It was another brilliant day of cricket at the Gabba today, particularly if you are a fan of the men in the baggy green. Australia have, since the final session of day 1, won every session of this test match and today was another clean sweep. With two days to go, there can only be one result in this game save that the rain bucketing down on my roof may still play a role on the ultimate outcome.
Having watched, again, every minute of day 3 live (but for 15 minutes after lunch) here are my talking points arising from the day:
The English are rattled: and it is showing!
A funny thing happened midway through this day of cricket: the Poms started barking at each other. First it was Prior at the Captain. Then it was Swann at Prior (after an errant throw). Then it was Broad at Prior (after he did not move quickly to intercept a 4). From a unit united only 36 hours before hand all of a sudden the wheels were falling off. Things did not improve after Australia declared: J Trott’s display with the willow was indicative of a muddled outlook and a rattled psyche.
D Warner: I salute you!
I have been a staunch critic of the selection of David Warner and that was before he tried to deck Joe Root and all of the other off field palaver that he went through this year. I was concerned about his temperament and about his technique standing up to the rigours of test match cricket. Today he proved me wrong. His innings today was one of both sound temperament and technique: it was almost like we were watching Warner mature on the spot. No longer was he wafting at balls outside off stump, no longer was he, from I was sitting, picking fights with the opposition. His driving was sublime, his defence solid and he set a solid, if not spectacular tempo. It might have been his 4th hundred but this one will be remembered as the one that won the diehards.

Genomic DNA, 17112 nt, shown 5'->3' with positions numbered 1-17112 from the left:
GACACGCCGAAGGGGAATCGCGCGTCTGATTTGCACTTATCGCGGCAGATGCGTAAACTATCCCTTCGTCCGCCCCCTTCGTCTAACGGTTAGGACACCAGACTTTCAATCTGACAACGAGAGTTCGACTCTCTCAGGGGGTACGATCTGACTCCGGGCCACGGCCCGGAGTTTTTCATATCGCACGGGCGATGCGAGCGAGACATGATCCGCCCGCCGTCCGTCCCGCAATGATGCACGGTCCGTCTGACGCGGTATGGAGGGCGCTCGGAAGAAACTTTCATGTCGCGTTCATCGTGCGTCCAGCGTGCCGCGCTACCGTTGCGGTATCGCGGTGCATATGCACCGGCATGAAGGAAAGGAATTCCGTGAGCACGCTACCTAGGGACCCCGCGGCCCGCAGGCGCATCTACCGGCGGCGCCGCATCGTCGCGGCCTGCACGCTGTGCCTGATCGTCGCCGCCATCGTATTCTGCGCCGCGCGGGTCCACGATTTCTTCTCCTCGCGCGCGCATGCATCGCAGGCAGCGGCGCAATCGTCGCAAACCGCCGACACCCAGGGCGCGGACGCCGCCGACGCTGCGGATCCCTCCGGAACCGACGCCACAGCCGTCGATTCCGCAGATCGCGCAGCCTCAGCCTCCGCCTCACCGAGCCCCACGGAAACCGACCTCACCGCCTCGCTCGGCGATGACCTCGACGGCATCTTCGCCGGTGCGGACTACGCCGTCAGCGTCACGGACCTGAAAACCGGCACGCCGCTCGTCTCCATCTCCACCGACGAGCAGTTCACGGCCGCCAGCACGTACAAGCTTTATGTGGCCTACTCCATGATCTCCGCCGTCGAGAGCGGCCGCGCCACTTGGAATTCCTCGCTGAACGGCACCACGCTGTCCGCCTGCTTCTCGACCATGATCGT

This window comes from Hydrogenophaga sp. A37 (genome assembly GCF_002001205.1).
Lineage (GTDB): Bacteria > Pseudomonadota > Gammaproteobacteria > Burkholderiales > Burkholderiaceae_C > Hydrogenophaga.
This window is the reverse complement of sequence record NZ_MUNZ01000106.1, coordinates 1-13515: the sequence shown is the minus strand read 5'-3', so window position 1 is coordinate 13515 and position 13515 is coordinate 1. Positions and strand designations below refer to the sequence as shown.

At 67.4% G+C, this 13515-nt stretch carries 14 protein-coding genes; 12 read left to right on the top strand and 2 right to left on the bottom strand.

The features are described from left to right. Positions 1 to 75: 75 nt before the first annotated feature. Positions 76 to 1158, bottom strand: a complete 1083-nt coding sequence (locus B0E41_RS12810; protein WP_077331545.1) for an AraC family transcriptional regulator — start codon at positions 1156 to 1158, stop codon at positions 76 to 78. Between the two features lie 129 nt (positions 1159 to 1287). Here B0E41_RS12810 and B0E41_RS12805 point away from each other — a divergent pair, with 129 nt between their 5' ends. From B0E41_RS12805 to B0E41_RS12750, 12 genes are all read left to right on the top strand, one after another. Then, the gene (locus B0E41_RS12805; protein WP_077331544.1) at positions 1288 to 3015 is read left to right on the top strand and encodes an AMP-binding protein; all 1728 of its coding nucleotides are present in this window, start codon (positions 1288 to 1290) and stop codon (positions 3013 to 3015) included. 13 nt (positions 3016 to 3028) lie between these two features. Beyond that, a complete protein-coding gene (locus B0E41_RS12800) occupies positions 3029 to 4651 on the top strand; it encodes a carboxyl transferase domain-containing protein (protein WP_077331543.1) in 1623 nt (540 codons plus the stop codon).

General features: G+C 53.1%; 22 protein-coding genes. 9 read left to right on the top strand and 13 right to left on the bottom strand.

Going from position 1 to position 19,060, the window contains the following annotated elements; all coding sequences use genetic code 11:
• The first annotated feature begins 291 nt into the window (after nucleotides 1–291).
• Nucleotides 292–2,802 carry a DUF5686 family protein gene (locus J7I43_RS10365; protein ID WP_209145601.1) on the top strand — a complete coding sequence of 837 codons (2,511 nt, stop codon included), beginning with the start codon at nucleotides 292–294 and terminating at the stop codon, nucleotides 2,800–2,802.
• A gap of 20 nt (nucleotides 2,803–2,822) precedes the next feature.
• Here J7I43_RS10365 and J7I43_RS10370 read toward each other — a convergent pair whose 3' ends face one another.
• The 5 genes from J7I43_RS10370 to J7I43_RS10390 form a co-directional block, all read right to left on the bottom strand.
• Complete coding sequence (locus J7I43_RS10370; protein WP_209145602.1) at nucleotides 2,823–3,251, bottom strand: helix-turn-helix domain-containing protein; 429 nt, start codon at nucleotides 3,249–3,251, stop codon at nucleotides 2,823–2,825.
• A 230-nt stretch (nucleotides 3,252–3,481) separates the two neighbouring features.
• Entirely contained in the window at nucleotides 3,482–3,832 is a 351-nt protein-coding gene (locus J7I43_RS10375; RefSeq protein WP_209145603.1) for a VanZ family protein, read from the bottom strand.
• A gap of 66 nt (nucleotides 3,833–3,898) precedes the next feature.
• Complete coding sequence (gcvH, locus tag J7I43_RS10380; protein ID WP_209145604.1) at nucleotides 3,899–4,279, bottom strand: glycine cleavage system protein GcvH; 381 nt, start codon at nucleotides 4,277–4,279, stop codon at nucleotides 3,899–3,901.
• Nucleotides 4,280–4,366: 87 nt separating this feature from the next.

Cook v Clarke: stop the fight now!
I commented earlier in this test match that Michael Clarke has had an excellent tactical match. I will go further now, having seen Captain Cook seek to marshall his troops today, and say that Michael Clarke has metaphorically played Alastair Cook off the break in this game. Cook, again, today seemed bereft of ideas and was simply reactionary. I lost count of the number of times a ball was struck in the air to a particular part of the field that was unmanned only to see a fielder move there the very next ball. There seemed today to be no plans in the English arsenal to get the Australian batters out, other than the idiotic plan to milk the strike to Michael Clarke upon his arrival.
Absent a day of batting of Laxman / Dravid proportions from Cook and Pietersen tomorrow, I would not be blocking out my diary on Monday to watch to Day 5: Australia should finish of the English on Day 4 and post its most important victory of the Michael Clarke era.